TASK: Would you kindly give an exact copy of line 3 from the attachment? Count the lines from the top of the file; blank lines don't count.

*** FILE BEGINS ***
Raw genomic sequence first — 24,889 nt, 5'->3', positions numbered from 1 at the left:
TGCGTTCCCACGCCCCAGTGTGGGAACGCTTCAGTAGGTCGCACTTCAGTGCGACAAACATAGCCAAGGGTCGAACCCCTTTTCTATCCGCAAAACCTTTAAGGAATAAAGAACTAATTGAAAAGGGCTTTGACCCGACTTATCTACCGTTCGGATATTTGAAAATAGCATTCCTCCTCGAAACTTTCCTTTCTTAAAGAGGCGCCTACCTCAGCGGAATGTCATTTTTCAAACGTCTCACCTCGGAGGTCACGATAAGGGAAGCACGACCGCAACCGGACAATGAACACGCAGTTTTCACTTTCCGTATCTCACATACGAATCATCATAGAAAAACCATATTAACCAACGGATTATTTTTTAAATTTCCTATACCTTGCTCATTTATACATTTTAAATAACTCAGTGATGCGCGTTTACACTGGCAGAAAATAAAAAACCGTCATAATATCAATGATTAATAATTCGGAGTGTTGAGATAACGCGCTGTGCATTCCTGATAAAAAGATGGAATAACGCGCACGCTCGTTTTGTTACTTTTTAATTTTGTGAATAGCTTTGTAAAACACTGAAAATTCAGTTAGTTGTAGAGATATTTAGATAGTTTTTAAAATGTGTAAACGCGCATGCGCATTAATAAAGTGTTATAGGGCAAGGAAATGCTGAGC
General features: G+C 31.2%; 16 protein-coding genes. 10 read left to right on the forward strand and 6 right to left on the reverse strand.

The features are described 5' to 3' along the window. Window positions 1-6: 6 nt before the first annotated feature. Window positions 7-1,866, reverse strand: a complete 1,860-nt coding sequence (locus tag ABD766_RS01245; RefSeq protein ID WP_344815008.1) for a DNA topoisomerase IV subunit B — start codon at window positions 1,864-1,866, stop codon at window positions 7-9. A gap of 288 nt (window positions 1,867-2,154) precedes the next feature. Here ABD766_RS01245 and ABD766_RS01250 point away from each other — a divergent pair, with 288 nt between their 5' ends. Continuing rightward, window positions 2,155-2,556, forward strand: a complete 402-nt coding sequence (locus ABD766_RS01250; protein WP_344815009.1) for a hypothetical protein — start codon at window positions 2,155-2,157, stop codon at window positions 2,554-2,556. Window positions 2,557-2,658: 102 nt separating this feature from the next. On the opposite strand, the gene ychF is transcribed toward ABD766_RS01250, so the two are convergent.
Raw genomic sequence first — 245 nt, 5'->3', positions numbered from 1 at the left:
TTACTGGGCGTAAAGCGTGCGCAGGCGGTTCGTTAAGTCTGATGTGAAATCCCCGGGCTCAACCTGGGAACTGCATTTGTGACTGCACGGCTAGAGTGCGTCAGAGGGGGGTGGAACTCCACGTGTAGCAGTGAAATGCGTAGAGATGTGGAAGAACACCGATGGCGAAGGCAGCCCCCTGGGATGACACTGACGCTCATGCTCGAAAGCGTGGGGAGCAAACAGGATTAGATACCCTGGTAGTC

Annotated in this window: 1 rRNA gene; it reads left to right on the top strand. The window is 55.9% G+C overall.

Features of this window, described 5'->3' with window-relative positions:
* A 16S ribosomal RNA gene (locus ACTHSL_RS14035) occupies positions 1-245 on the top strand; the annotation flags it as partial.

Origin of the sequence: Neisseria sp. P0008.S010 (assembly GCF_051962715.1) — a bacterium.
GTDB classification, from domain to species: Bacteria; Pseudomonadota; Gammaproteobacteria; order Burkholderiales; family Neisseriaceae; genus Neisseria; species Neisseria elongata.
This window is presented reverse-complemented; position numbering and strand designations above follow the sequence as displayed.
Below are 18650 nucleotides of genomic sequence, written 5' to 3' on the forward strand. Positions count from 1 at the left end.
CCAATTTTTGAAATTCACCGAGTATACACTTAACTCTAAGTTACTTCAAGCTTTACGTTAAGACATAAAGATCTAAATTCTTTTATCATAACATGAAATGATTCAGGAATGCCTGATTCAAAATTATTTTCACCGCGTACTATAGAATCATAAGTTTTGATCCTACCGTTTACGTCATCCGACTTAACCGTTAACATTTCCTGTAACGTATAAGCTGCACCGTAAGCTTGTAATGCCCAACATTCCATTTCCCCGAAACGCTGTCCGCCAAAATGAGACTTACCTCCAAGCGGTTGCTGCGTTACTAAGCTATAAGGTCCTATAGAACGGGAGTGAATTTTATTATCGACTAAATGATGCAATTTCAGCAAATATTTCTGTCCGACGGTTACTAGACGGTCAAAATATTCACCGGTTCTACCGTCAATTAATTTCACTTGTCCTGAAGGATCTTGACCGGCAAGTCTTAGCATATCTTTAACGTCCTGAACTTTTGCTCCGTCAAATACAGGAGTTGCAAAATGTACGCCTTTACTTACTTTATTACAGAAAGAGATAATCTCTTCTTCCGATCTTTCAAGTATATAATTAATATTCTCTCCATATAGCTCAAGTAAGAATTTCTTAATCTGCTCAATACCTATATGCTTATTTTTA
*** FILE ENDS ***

General features: G+C 31.2%; 16 protein-coding genes. 10 read left to right on the forward strand and 6 right to left on the reverse strand.